Rapport

Free outdoor art

The UK’s public art scene is booming, with world-class artists creating spectacular sculptures, often in stunning surroundings, for everyone to enjoy. Here’s our pick of the very best art you can enjoy without having to head into a gallery.

The Ring, Saltburn-by-the-Sea (see above)

The Ring (also known as the circle or bracelet), just outside the pretty north east village of Saltburn–by–the–Sea in north east England, features a series of charms referencing local culture. Standing on the cliff edge, the views through its centre are well worth the walk. Follow the marked path to see more sculptures, including an unusual marker post and metal fish that represent the local fishing industry.

www.saltburnbysea.com

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Angel of the North, Gateshead

Antony Gormley’s Angel of the North is unquestionably the UK’s most famous public artwork. Taller than four double decker buses and constructed from 200 tonnes of steel, seeing its hulking form up close is even more impressive than driving past on the A1. Make sure you park up and take a walk around the surrounding countryside to see the Angel from all angles.

gateshead.gov.uk/angel

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Whale’s Tail, Portsmouth

Portsmouth’s Gunwharf Quays are home to this spectacular sculpture by artist Richard Farrington. Steeped in the city’s nautical heritage, the bronze statue is covered in imagery from 16th century charts of Iceland. When you’re finished marvelling at Farrington’s attention to detail, head to Portsmouth’s Historic Dockyard to learn more about why the city has such a special place in global maritime history.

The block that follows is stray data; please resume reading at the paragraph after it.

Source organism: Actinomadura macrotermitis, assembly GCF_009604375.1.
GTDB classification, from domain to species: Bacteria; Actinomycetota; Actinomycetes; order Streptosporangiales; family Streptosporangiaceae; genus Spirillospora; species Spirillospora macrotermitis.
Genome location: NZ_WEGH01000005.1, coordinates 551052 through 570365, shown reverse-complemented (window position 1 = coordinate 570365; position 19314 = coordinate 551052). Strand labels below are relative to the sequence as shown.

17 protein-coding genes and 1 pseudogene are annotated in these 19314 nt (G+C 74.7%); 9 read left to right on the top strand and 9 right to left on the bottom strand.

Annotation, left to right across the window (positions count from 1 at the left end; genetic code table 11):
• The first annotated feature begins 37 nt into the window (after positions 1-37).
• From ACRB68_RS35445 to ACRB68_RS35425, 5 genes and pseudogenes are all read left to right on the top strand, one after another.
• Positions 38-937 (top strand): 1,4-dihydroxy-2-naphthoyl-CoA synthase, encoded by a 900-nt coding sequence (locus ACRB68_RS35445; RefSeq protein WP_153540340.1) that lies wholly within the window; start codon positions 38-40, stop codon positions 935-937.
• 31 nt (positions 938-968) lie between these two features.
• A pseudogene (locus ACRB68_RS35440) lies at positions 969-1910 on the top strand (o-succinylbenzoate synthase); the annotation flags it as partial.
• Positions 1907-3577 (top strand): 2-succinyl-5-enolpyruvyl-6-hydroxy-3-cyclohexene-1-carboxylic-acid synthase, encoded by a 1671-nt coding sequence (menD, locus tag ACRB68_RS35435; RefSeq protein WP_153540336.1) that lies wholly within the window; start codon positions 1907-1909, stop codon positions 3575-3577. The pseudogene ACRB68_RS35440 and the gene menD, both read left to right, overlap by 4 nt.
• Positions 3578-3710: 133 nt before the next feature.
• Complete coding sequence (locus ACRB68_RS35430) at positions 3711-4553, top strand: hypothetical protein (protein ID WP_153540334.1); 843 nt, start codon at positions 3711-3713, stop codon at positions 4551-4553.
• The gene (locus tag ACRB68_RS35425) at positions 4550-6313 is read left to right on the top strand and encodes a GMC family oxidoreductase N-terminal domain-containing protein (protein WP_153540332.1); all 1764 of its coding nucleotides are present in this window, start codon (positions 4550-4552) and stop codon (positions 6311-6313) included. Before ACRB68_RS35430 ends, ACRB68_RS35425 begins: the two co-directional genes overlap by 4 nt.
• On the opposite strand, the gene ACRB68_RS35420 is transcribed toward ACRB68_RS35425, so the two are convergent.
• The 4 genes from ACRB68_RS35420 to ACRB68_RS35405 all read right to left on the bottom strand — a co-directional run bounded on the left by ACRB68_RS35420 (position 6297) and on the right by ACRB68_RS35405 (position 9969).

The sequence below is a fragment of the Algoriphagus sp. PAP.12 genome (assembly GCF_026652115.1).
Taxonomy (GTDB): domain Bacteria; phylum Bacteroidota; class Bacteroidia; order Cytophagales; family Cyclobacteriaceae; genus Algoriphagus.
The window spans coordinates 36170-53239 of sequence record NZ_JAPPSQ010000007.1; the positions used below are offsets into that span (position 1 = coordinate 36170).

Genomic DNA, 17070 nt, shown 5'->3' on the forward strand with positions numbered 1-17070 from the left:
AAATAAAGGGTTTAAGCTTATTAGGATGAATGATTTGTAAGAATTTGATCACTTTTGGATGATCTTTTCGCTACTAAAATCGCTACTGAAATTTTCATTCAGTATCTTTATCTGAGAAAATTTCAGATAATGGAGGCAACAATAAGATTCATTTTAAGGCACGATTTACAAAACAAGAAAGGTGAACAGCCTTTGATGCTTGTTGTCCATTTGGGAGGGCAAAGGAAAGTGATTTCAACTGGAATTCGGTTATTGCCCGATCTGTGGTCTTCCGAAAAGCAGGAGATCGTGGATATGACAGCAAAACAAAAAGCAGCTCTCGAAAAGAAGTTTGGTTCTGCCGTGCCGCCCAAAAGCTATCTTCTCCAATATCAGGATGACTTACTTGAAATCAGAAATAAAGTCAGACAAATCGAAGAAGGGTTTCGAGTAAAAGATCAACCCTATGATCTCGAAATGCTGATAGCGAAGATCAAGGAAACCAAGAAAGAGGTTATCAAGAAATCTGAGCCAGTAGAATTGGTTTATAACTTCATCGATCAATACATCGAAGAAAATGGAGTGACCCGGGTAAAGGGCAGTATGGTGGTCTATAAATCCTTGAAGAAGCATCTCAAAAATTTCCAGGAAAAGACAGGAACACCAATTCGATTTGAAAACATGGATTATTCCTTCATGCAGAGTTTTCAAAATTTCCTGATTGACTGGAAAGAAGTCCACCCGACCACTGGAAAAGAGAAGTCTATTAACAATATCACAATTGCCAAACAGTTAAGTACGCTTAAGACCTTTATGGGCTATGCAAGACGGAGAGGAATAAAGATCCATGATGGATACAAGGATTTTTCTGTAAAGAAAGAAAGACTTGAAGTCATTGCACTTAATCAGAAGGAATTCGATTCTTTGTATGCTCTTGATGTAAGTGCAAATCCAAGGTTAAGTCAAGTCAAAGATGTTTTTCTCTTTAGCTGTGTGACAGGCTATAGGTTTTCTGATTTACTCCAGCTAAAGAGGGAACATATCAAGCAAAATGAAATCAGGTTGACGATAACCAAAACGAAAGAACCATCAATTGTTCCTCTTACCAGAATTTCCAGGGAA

www.richardfarrington.com

 

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The Kelpies, Falkirk

Situated in The Helix, a new community park in Falkirk, The Kelpies are Scotland’s most arresting piece of public art. At 30 metres tall, artist Andy Scott’s representations of these mythical creatures stand guard at the entrance to the Forth and Clyde Canal, which provides excellent walking and boating options.

thehelix.co.uk

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Steel Wave, Newport

Newport is a city which grew on the back of its steel trade, so it’s only appropriate that this vast, wave–like creation should stand in the place where its commercial docks once thrived. Visitors can go back to the city’s steel roots by following the route of the nearby Usk Valley Walk upstream into some of South Wales’ most arresting countryside.

www.newport.gov.uk

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Rise, Belfast

Standing on the Broadway Junction, one of the main routes into Belfast, Rise’s interlocking geodesic spheres dominate the skyline. Created by Wolfgang Buttress, they represent a new day rising over the once troubled city. As it’s on a roundabout, getting close isn’t possible, so explore historic Belfast centre once you’ve driven past.

www.artscouncil-ni.org.uk